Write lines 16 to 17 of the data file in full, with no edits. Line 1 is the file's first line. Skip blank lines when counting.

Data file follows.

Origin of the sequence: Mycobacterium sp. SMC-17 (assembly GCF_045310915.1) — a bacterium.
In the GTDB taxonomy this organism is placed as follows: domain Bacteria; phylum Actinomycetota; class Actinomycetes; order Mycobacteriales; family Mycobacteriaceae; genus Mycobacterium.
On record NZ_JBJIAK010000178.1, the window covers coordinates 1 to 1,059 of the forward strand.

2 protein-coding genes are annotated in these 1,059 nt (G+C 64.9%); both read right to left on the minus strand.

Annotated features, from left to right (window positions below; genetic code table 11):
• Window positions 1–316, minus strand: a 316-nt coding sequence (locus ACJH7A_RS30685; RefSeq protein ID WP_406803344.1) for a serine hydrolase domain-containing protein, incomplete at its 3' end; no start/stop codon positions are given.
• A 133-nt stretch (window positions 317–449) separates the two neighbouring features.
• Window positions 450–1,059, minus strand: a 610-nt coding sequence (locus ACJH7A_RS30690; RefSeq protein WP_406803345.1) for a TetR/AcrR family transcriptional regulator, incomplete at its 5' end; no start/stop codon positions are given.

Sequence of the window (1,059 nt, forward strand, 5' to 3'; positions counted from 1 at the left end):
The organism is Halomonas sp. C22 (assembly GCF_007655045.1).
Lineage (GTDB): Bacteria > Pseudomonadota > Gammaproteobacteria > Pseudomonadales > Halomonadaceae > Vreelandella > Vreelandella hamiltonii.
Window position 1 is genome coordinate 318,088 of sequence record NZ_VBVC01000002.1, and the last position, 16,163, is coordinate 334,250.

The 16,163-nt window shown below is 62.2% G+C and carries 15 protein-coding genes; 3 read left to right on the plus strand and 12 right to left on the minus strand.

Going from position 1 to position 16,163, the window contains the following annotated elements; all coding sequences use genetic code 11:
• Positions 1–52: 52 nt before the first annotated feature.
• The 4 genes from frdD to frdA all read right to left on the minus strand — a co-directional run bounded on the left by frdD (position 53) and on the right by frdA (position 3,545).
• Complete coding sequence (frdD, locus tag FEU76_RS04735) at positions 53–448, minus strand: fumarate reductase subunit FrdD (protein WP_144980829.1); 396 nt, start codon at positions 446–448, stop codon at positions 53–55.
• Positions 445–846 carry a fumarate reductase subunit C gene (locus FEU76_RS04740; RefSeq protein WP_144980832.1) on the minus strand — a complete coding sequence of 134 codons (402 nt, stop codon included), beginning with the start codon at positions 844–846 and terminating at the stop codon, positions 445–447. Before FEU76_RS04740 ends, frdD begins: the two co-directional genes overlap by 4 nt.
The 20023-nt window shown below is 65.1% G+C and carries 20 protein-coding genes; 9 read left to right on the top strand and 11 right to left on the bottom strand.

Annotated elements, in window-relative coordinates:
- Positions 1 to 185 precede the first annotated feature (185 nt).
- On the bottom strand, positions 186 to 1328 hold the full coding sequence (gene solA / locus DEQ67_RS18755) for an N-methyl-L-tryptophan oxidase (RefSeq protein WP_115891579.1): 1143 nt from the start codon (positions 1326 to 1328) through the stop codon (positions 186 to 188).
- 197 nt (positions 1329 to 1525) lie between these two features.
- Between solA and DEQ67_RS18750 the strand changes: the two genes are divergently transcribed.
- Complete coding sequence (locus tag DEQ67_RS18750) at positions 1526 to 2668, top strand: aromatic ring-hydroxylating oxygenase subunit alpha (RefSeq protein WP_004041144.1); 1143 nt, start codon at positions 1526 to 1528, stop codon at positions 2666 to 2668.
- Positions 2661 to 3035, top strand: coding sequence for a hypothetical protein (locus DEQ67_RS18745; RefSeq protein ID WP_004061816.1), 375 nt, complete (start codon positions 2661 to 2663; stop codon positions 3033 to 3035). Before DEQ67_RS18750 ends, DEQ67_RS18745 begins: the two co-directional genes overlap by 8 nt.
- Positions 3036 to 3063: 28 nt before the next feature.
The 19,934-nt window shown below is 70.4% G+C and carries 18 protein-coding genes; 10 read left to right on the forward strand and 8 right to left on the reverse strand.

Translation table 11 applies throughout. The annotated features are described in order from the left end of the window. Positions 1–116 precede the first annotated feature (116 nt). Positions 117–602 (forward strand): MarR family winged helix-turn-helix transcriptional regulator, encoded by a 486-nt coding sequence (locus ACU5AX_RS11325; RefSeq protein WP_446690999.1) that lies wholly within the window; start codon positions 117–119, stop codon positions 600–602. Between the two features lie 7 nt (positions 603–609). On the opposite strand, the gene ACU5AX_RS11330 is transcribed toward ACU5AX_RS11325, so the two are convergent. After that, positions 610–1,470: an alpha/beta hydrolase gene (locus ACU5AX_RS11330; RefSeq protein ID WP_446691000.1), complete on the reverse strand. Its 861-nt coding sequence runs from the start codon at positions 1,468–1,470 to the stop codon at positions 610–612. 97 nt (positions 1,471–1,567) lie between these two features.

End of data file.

• The 4 genes from frdD to frdA all read right to left on the minus strand — a co-directional run bounded on the left by frdD (position 53) and on the right by frdA (position 3,545).
• Complete coding sequence (frdD, locus tag FEU76_RS04735) at positions 53–448, minus strand: fumarate reductase subunit FrdD (protein WP_144980829.1); 396 nt, start codon at positions 446–448, stop codon at positions 53–55.